Give a man a fish. Teach a man to fish. Stock the pond for all.
This ancient proverb is our guiding principle for all we do at Inter-Faith Food Shuttle. While feeding people in immediate need is critical, it’s not enough. We must teach skills for self-sufficiency and develop sources of fresh, healthy food in every low-income community. We must also advocate for systemic policy changes that support those in need, including protecting SNAP benefits and raising the minimum wage. If we come together— government, civic organizations, businesses, the faith community, nonprofits, and individuals—we CAN grow a healthy, hunger-free community. The stories below illustrate how the community is growing this vision into a reality.
The “Raleigh Food Corridor” runs along Person and Blount streets downtown up to Raleigh City Farm on the north end. Along it, exist endless possibilities for innovation, entrepreneurship, partnership, and community around food.
“The food corridor is connective tissue in our city, designed to link diverse parts of the city around the common economic, social, and ecological benefits of local food projects.
Imagine neighborhoods full of food: green growing spaces, vibrant restaurants and small businesses, and easy, equitable access to healthy food.
Now imagine how neighborhoods like that could help eliminate childhood hunger, build strong social connections, ease poverty, and help us all make positive change in our communities. The Raleigh Food Corridor makes that vision an achievable reality.”
Learn more at www.RaleighFoodCorridor.org
We just love it when learning meets opportunity and –BAM! A career is born! After graduating from our Culinary Job Training Program (CJTP) in Sept 2011, Nathan Vanderberg, is now the proud chef and co-owner of Taste of NOLA food truck. Nathan entered CJTP on the advice of his wife Tracy, who encouraged him to transform his passion for baking (poundcakes are his specialty!) into a viable career.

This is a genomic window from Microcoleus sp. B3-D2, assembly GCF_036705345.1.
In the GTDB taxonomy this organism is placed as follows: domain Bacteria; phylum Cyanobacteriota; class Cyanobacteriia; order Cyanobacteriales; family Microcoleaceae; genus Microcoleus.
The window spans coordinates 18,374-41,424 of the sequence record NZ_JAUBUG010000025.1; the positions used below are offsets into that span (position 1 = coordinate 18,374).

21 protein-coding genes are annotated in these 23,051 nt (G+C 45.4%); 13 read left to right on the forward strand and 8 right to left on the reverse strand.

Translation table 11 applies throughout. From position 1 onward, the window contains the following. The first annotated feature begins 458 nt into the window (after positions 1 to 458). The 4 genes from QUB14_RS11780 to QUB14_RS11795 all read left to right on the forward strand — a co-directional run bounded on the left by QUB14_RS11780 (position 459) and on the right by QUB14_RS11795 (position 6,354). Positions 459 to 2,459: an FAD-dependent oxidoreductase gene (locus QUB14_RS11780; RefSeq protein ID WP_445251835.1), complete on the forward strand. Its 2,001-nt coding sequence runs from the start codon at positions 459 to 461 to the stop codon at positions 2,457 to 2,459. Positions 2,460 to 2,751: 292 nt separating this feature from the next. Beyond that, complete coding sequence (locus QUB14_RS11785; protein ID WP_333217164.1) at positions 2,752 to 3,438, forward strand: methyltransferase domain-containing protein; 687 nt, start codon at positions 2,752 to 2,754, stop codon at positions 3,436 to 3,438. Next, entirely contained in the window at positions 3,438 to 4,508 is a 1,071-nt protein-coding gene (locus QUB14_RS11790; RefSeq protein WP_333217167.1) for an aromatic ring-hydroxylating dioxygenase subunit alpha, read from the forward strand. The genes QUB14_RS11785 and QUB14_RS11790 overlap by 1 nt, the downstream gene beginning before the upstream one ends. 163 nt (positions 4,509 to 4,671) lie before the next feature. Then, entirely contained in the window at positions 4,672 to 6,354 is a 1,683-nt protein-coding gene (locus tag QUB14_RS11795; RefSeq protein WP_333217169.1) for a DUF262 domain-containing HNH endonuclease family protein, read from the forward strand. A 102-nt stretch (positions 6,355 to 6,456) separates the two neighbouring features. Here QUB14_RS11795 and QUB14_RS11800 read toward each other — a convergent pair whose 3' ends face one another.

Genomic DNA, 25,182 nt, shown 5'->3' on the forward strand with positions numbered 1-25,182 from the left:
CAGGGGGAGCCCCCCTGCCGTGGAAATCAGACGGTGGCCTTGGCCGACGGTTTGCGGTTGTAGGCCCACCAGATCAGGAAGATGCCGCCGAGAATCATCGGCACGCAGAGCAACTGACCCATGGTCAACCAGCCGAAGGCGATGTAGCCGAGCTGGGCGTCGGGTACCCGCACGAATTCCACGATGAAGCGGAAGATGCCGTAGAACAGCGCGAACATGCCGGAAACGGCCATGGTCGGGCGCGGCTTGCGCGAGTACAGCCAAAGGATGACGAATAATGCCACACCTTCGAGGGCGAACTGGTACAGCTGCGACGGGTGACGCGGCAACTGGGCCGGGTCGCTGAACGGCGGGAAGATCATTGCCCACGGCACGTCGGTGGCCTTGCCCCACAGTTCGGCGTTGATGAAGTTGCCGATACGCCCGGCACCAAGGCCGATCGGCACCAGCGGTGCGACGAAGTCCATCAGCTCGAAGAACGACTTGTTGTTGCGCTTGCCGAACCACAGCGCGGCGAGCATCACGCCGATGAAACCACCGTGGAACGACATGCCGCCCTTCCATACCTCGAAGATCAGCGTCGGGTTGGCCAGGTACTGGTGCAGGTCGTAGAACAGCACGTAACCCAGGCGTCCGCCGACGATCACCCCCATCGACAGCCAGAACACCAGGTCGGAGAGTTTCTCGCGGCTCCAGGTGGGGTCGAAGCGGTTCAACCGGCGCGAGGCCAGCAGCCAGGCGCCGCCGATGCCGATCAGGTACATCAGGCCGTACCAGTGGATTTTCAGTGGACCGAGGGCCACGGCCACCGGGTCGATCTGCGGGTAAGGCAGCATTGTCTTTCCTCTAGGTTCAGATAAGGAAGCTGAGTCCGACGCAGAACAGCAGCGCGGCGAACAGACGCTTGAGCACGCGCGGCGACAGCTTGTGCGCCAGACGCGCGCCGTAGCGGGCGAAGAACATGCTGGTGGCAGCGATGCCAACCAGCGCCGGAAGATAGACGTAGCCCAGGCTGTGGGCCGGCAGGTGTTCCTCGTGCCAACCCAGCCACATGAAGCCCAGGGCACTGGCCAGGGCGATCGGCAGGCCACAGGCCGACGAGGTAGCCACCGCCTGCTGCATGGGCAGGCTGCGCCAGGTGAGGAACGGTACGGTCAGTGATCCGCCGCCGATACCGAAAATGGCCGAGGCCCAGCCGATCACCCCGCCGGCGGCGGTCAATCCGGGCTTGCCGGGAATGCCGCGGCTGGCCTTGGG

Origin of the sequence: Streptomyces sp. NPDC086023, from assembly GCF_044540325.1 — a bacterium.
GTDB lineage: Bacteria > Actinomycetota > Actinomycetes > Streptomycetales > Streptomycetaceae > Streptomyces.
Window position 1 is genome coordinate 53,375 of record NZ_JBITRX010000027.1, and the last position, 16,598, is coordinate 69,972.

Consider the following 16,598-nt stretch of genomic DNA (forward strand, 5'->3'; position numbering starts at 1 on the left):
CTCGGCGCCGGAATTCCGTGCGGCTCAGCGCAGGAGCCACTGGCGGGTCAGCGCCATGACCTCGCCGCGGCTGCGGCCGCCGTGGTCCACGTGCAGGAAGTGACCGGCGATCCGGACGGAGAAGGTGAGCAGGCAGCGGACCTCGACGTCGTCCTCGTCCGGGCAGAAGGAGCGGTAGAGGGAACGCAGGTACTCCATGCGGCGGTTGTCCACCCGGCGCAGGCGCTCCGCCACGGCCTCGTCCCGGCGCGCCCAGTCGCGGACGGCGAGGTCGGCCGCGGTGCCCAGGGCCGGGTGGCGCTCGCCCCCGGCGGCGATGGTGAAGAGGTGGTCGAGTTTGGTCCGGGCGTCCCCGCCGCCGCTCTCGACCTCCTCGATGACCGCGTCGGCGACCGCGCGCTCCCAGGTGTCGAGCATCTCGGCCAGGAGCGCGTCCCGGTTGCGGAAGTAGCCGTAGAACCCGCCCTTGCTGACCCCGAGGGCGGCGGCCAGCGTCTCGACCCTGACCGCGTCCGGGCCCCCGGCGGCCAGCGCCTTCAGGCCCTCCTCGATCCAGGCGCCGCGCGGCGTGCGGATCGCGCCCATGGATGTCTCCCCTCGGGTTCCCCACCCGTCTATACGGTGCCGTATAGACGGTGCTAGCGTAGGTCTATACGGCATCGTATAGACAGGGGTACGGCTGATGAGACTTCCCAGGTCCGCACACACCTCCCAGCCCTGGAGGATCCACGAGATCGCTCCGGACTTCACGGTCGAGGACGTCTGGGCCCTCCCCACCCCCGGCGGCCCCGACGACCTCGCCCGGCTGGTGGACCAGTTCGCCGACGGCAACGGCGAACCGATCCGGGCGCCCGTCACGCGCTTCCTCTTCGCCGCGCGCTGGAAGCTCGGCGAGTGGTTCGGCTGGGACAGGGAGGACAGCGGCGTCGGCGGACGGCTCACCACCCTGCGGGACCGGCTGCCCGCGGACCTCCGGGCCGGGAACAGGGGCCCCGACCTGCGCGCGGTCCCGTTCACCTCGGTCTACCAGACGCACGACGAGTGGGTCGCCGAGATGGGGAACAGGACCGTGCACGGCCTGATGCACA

Through CJTP, Nathan says he learned not only kitchen skills, but ServSafe sanitation and food handling best practices, as well as how to run a business.
“I learned how to do my own thing,” said Nathan.
His “own thing” turned out to be a food truck that he and his business partner, James Obie Bolden, were able to purchase last year, enabling Nathan to transition out of part-time work into a full-time role as chef. Taste of NOLA specializes in jambalaya, gumbo, beans & rice, and—putting that passion for baking to good use— beignets! Find them on Facebook or get a menu and truck schedule at email@example.com. Support your local chef!
The partnership involves multiple components, improving health and nutrition awareness both at the giving and the receiving ends. IFFS has long delivered food to stock Urban Ministries food pantry, which is the second largest in Wake County. Now, the two organizations are working together on a Healthy Pantry Project to improve the nutritional quality of what Urban Ministries’ pantry offers – including more fresh produce and healthier shelf-stable items that are lower in sodium and include more whole grains, for example.
As Health Promotion Coordinator Paulina Tran says,
“We’re not filling bellies anymore, we’re fueling them. We want to make sure people are getting energy and nutrients from their food, not just empty calories.”
Plant a Row for the Hungry began in the Triangle area as a partnership between Inter-Faith Food Shuttle and Logan’s Trading Company. Johnston Correctional Institute has grown over 20,000 lbs of fresh, nutritious produce for us to distribute to our neighbors in need. While serving time, inmates there can serve another purpose: giving back and helping end hunger in our community.
Read/watch more at WRAL.com
Our Incubator Farmers grow a wide variety of produce, everything from hot peppers for hot sauce to hydroponic lettuce, cut flowers to rutabgas. Each of them are learning from each other and from our farmers, attempting to make their desire to grow food into a profitable venture. For some, this is a career shift, for others it’s been a long time goal. Read about all our Incubator Farmers on the blog. Find their produce for sale at the IFFS Farm Stand
This was the healthful and happy picture that recently greeted folks who moved from a line outside Martin Street Baptist Church into the Inter-Faith Food Shuttle’s first mobile market open to all in need in Raleigh.
More than 115 families walked away with bags and boxes stuffed with some of the 10,000 pounds of goods that IFFS had hauled to the church in two refrigerated trucks.
“I work a part-time job, and I barely make it,” Earlyne Bascombe said as she filled a bag with collards. “This is such a blessing.”
The mobile market is but one of a multitude of programs offered by the Inter-Faith Food Shuttle, whose motto is: “We feed. We teach. We grow. Give a man a fish. Teach a man to fish. Stock the pond for all.”
“You can take the whole box if you can get it out of here,” he coaxed the customers.
Most politely refused. “That’s not my favorite,” one said, warily eyeing the cross between a cabbage and turnip that Fox held out to her. “I wouldn’t know what to do with it.”
Showing people how to cook produce in healthy ways actually is a large part of what the food shuttle does. At every market, the nonprofit sends nutritionists who demonstrate techniques and pass out recipe cards.